A wonderful show! Wonderful attendance! What a way to start the New Year!
The antique basket quilt (1890-1920) is featured in the April 2007 edition of American Patchwork & Quilting Magazine along with the same pattern done with modern fabrics to demonstrate the basket block's versatility. The magazine is available to purchase in our local bookstores now.
Checkbook Balance 12/31/06-------$1,757.95
Plus January Income----------------$227.00
Less January Expenses-------------$335.70
Checkbook Balance 1/20/07-------$1,649.25
Savings Account Balance 1/20/07--$15,150.56
Friday & Saturday 10:00—6:00
Adel Quilting & Dry Goods, Adel
Creekside Quilting, Clive
The Quilt Block, West Des Moines
Quilting Connection, Ames
The Quilt Express, West Des Moines
Quilter's Cupboard, Ankeny
The Quilt Junction, West Des Moines
15% store-wide discounts (some exceptions may apply at each store)
FREE pattern at each shop
Visit all 7 shops for a chance to win a gift certificate.
Shoppers who visit all 7 shops will receive a coupon good for a future purchase at each shop.
by Kimberly Wulfert, PhD
Obtained from http://www.antiquequiltdating.com/sewmachine.html
Submitted by : Marlene DaRos
The first several years the sewing machine was available in America are curious ones to reflect upon . . . one would think women had flocked to buy them, assuming they could afford them, as they were not cheap, but they did not. In fact, when mechanic, Elias Howe Jr., patented his invention in 1846 (it featured a horizontal needle; and the lock stitch, invented by Walter Hunt in the 1830s), he could hardly get anyone to notice. The Patent Museum shows a copy of the original application and drawing.
But, it was the marketing genius of Isaac Singer that put them into the hands of women across America. He introduced his version of the lock stitch machine (with a vertical needle and foot treadle) in 1851 and patented it in 1856. See one of his 1853 commercial machines.
Singer was charming, outgoing, and quite the ladies' man. He would travel to different towns to set up rooms filled with sewing machines. He offered all the women the opportunity to sew, at their leisure. When they were impressed, he offered to let them take the machine home right then, for a small down payment and a contract to pay it off over time. He was the grandfather of the credit card, you might say. By the mid-1860s, the sewing machine was in common use, and within the next couple of decades, was in most homes. The 'chain stitch' appeared in 1851, and the 'zig zag stitch' in the 1870s.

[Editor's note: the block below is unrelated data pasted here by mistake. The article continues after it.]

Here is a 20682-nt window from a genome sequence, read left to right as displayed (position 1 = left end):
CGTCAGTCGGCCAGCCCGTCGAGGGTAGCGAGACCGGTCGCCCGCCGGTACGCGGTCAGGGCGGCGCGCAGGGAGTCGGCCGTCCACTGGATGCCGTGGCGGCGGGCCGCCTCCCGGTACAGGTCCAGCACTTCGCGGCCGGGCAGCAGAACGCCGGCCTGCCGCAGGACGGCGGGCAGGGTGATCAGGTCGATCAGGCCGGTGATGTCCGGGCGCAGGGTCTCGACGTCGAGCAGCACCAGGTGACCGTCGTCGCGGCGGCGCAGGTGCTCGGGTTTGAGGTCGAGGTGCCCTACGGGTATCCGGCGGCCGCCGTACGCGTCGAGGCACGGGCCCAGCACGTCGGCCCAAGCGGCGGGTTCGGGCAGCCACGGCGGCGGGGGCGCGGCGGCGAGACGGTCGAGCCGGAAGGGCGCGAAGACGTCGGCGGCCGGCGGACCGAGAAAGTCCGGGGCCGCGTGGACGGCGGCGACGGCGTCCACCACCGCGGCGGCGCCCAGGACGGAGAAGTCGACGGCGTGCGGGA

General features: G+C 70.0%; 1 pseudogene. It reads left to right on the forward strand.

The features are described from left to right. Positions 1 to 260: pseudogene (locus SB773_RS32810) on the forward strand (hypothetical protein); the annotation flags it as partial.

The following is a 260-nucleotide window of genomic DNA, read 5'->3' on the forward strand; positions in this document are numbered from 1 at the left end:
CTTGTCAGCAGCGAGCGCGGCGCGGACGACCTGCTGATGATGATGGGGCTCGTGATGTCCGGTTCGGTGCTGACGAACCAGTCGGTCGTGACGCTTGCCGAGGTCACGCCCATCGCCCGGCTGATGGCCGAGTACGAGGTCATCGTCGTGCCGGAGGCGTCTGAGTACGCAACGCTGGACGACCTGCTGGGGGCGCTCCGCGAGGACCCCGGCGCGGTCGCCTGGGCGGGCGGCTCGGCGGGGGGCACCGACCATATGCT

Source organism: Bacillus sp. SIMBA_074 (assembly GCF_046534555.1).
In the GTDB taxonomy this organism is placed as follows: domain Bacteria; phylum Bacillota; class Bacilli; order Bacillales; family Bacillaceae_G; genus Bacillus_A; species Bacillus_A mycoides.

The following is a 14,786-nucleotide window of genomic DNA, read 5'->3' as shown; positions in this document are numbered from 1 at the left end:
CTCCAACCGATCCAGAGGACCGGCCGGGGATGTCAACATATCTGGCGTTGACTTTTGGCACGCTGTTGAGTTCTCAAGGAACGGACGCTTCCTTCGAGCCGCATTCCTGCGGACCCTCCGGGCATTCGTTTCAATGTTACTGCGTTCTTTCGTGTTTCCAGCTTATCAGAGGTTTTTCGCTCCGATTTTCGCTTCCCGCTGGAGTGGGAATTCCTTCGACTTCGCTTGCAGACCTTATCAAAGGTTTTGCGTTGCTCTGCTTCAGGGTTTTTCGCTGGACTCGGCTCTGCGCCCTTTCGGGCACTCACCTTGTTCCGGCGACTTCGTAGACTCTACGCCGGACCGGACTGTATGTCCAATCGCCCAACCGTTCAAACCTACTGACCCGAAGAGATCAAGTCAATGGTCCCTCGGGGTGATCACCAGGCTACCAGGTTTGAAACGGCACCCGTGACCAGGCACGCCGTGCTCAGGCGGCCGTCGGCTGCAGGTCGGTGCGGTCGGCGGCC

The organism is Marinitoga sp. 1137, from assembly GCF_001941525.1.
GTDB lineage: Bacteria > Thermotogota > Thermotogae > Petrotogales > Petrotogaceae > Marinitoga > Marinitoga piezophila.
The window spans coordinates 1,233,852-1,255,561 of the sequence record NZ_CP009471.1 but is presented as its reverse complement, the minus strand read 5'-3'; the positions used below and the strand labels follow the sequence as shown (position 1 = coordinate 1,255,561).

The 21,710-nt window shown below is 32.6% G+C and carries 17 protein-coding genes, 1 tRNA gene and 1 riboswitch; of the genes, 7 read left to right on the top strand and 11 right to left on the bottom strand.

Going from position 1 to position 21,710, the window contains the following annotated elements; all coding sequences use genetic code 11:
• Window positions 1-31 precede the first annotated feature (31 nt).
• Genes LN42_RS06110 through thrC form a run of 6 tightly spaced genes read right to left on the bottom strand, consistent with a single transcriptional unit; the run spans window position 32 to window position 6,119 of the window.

One historian estimates that between 1865 and 1900, approximately 10% of quilts had some form of machine work on them. I have studied many quilts made during this time, and seldom have I seen machine quilting. When I have, it is more likely from the 1880s or 1890s. Machine piecing is more common. The Amish used their treadle machines to piece their quilts, a fact that many people do not realize, because of the Amish beautiful and skillful hand quilting. However, the Amish made their quilts to serve a purpose, and the sewing machine made it faster to accomplish that end. You will also find women often used their machine to put on the binding, even when the quilt was hand-made. It is believed they did this to show off their machine!
Besides the cost, I believe the reason the sewing machine was not immediately embraced is because women took great pride in their ability to make all the clothes, bedding, and household decor for their families, and it was one of the major ways they contributed to their family's needs. As much as it was grueling work at times, and seemingly never-ending, to take it away by speeding it up and making it so simple would be to take away a big part of their way of nurturing and raison d'etre within the family.
I call it the, "Betty Crocker Instant Cake Mix Syndrome." Advertising history tells us that women in the war years had a similar response to this new quick cake mix, when it was first introduced. It failed so miserably, they took it off the shelf.
Here's another point of view on the newly invented sewing machine - This conversation may be referring to factory machines, since it says the machine makes 400 stitches a minute!
In an article from 1873, in Arthur's Illustrated Home Magazine, #6, there was a letter written to a friend, written 25 years earlier  about the virtues of the sewing machine.
"I have been examining a new machine for sewing, which has recently been invented and constructed by an ingenious mechanic of Cambridge.....this is the first attempt to construct a machine of this kind, and it appears to be successful......it is very correct and does not occupy a space of more than about six inches either way. It runs with such ease that I should suppose one might easily operate twenty or thirty of them, and the work is done in a most thorough and perfect manner.
"Both sides of the seam look alike, appearing to be beautifully stitched, and the seam is closer and more uniform than when sewn by hand. It will sew straight or curved seams with equal facility and so rapidly that it takes but two minutes to sew the whole length of the outside seam of a pair of men's pantaloons. It sets 400 stitches a minute.